Explaining the changing costs of food
here’s been a lot of media discussion lately about the cost of food. Yes, the cost of food has gone up noticeably in the past few years. No, it probably isn’t going to get better anytime soon. I doubt most folks understand everything that goes into the cost of the food you buy at the grocery store.
One thing we need to get straight, though, before we go any further is that roughly for every dollar you spend at the grocery store, approximately 12 cents ends up getting back to the farmer. It varies from product to product, but when you average it out over the whole grocery cart, it’s about 12 cents. That’s for what you buy in the grocery store. You don’t even want to know about the cost of your restaurant meals.
When you are dealing with growing plants and animals, you are in for some challenges. Every homeowner and gardener knows that. The same thing goes for farmers and ranchers. But sometimes the impact on the price is beyond the situation that created it. Drought, floods and temperature extremes all create challenges. Some farmers can irrigate their crops, but much of the land is non-irrigated or dryland farming. In Kansas, we have aproximately 21 or 22 million acres of cropland, and approximately 3 million of that is irrigated. While irrigation can remove the risk of not enough moisture, it can’t do anything about high or low temperatures or too much rainfall during the growing season.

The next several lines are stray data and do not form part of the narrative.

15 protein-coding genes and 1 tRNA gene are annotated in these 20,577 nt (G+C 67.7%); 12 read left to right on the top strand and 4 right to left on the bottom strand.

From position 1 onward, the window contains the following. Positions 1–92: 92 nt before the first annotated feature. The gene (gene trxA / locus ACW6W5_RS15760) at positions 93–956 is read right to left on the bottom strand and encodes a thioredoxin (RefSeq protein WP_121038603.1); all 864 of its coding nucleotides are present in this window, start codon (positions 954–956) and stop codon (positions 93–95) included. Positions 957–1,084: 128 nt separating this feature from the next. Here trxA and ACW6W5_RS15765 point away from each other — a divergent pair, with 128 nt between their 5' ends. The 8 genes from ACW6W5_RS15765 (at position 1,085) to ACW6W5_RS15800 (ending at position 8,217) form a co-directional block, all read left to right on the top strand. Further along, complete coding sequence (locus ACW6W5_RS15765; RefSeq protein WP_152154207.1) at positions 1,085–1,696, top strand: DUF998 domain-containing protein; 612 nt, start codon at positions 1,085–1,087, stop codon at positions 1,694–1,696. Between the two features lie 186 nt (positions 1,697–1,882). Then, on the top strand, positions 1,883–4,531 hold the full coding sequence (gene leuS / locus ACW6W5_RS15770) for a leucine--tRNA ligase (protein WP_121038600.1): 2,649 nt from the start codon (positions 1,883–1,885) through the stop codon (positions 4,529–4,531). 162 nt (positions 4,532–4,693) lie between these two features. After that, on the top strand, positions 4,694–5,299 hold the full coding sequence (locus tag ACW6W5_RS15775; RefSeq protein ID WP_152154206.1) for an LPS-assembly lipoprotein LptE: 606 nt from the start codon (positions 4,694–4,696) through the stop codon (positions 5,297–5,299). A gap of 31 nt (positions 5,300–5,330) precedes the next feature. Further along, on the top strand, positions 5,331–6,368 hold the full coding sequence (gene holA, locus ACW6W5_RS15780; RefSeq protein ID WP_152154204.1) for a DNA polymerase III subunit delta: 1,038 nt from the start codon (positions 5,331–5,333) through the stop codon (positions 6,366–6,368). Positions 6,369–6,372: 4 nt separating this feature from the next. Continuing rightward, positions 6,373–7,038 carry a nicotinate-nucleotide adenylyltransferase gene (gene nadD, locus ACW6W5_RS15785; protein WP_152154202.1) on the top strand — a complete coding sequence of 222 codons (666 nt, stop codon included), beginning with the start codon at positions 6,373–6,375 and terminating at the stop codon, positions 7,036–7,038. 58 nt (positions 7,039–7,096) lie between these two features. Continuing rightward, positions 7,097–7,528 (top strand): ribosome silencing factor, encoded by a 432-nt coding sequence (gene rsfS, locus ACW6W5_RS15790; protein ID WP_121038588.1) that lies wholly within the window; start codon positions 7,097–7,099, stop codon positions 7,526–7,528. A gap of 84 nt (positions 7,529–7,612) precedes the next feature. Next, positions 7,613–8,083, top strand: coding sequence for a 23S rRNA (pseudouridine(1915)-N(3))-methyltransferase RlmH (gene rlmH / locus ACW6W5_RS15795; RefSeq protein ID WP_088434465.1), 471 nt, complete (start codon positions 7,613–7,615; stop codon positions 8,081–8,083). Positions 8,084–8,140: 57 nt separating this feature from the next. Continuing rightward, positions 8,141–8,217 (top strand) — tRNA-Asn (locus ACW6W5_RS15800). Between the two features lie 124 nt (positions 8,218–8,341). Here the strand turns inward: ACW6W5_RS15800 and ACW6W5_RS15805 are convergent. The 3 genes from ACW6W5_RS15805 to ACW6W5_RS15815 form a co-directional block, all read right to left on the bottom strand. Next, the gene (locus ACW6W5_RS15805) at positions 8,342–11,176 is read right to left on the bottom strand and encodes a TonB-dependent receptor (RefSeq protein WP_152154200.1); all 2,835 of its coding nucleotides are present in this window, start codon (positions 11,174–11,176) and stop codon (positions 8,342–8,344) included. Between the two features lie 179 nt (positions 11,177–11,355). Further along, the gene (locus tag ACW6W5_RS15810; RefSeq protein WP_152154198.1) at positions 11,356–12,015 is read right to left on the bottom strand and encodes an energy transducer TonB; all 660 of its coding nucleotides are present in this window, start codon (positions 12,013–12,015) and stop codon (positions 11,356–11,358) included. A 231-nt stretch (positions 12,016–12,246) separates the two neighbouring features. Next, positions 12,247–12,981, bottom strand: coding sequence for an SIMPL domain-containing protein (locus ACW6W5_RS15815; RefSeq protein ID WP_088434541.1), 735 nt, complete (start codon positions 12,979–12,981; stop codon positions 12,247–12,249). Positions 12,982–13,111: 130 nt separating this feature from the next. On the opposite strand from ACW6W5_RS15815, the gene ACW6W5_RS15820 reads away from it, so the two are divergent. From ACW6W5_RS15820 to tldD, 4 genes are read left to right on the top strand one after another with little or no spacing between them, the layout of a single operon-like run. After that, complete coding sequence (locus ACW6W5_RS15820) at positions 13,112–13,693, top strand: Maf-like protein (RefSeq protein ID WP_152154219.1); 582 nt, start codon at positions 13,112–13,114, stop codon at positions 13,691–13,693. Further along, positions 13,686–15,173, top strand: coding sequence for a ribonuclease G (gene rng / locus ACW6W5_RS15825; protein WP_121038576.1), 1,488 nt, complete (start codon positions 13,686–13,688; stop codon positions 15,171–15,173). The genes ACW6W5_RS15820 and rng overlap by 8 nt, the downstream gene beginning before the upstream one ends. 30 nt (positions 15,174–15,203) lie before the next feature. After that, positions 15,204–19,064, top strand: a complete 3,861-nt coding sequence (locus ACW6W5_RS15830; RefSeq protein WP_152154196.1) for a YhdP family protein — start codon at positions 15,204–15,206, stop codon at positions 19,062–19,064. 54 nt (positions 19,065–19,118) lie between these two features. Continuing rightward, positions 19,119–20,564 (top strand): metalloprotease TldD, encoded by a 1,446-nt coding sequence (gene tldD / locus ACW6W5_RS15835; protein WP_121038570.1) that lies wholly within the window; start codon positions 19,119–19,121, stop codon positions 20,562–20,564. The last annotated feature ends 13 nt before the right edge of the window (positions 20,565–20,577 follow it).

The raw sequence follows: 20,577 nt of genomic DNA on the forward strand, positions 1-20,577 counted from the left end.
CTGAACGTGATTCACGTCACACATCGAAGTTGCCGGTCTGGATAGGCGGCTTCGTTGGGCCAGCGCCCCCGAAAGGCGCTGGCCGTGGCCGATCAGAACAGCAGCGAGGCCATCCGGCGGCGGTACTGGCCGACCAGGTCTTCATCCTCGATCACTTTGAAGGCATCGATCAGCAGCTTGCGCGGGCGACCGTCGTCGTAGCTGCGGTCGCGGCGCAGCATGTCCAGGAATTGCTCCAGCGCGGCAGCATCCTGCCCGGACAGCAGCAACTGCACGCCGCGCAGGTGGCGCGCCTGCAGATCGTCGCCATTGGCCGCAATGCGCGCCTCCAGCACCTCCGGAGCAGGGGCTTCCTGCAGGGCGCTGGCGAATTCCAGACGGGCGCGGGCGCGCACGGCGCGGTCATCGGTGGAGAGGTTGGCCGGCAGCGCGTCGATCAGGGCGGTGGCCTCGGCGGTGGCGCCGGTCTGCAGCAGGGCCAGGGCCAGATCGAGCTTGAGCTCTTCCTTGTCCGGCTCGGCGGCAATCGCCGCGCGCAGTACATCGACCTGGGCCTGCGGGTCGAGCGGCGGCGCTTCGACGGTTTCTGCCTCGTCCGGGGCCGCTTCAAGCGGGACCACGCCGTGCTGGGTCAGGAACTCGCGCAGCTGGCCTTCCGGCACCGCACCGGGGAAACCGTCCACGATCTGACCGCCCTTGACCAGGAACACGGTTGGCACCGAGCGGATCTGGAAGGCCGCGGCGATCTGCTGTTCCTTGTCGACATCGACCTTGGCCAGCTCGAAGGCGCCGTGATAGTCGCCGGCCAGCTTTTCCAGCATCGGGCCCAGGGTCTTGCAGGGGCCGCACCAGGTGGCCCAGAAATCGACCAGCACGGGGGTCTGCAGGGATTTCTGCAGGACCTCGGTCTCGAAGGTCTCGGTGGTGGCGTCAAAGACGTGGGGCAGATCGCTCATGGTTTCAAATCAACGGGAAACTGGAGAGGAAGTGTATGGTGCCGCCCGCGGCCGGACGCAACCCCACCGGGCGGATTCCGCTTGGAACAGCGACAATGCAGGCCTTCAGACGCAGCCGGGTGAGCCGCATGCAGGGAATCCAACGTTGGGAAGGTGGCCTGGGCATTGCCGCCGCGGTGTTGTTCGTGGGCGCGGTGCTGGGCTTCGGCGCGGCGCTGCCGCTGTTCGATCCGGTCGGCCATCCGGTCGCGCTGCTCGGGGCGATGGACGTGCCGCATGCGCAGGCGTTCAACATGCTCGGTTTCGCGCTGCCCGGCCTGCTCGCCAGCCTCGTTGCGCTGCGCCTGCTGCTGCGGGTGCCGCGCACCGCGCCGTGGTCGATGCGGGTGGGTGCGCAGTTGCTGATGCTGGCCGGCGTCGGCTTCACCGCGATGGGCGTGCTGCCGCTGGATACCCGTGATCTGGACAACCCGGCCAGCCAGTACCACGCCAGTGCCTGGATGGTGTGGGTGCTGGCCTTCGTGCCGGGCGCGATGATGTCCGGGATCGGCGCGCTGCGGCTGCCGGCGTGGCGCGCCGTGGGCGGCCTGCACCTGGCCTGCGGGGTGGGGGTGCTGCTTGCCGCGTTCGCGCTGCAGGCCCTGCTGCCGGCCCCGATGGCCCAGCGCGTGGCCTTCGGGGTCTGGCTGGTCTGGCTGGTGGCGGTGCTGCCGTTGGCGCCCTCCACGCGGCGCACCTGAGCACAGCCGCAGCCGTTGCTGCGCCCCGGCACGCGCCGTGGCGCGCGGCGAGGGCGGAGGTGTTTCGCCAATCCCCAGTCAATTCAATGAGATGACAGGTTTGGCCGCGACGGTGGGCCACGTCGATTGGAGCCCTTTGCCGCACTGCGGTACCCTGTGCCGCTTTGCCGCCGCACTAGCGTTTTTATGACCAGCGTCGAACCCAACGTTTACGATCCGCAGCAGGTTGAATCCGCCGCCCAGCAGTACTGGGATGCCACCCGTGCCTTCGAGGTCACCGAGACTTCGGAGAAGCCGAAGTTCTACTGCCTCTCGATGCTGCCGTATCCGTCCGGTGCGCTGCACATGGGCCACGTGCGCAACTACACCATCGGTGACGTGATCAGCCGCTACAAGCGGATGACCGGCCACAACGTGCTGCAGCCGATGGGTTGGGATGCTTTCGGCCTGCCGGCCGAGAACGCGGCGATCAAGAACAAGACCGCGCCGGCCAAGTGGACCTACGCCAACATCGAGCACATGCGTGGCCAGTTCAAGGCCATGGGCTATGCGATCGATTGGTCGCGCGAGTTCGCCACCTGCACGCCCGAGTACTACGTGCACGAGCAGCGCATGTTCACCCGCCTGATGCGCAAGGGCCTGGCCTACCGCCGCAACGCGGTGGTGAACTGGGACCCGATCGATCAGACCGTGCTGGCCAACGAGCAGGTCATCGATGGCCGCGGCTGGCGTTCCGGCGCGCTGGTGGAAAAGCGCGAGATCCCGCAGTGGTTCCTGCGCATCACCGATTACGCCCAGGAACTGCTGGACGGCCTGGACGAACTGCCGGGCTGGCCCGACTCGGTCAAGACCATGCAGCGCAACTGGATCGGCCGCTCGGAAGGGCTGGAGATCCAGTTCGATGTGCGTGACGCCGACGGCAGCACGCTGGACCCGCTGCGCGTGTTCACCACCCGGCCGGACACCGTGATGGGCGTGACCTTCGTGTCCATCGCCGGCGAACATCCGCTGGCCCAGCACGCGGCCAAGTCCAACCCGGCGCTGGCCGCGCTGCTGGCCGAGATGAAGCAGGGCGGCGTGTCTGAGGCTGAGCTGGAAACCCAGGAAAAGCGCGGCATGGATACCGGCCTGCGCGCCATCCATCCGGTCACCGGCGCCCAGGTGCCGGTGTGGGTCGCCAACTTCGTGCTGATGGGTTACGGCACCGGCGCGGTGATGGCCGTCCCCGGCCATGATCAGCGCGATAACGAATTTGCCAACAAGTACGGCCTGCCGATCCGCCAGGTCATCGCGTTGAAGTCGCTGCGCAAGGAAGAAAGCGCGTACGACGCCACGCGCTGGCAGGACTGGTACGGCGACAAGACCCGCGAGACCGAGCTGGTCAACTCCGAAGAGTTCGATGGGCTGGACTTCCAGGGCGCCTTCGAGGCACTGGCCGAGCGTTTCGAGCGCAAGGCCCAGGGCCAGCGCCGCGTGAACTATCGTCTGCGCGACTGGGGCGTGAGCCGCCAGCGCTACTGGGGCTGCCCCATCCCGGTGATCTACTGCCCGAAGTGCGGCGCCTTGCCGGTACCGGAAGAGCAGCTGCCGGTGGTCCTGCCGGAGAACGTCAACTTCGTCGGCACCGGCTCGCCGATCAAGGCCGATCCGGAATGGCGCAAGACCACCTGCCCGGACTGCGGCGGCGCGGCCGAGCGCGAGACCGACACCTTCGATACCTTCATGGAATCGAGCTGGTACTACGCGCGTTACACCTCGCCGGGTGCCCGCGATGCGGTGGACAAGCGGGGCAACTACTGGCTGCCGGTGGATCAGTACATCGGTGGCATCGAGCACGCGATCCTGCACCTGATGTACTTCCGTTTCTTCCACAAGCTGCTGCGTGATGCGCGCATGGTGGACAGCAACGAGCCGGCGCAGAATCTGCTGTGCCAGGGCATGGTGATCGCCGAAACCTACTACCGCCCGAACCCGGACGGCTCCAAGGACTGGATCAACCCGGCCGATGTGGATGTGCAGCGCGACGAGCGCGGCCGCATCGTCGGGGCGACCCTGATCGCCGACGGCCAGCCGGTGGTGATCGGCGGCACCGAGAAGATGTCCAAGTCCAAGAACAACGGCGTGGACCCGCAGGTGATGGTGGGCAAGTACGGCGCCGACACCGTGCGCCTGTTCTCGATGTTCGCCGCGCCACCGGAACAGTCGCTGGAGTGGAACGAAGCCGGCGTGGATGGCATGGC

Just like you and I driving our cars, rising petroleum prices hit ag production and hit it hard. Tractors and other farm equipment use a lot of fuel. Most of the insecticides and herbicides are petroleum based. Much of the nitrogen that is used in fertilizer comes from natural gas. The trucks that haul the raw commodity to be processed, the equipment that processes the food and the trucks that get the food to the grocery store all use the same energy. So when oil and energy prices go up, expect an impact on food costs.
Farmers and ranchers, for the most part, don’t set the prices for what they sell. They are at the whims of the free market. The markets still respond to supply and demand. If there is a shortage in supply and demand remains constant, prices will go up. If there is a surplus of a commodity, price will go down. If you like bacon, you have noticed how it is costing more. There is a new pig disease making the rounds that is going to create a shortage in hogs going to slaughter. Pork prices are expected to increase more.
Parts or all of Kansas and many other regions of the country have been in a drought for the past three years or more. When there’s a drought, pastures don’t produce as much grass (or any in some cases) and alternate feeds for livestock also become short in supply. When this happens, ranchers sell more cattle than normal and the breeding herd — those cows that have calves — shrinks, meaning the supply of cattle to slaughter becomes smaller because of that lack of feed. Even when droughts are over and there’s more feed available, it takes two years to get a calf raised up to be a cow and have its first calf. That shortage will be around for a while.
Ultimately, we are spoiled in the U.S. As a population, we spend less of our paycheck on food, even with the recent increases, than any other country. Sure, the rising prices are going to hit some folks harder than others. Most of us will be looking for cheaper cuts of meat and probably not eating as much of some foods as we might like. But please remember that even still, we have the largest, safest and cheapest food supply of anywhere in the world. Furthermore, according to the Human Development Index, a comparative measure of life expectancy, literacy, education, standards of living, and quality of life for countries worldwide, the U.S. is ranked third behind Australia and Norway. We indeed have much to be thankful for in this country.
Stacy Campbell is agriculture Extension agent in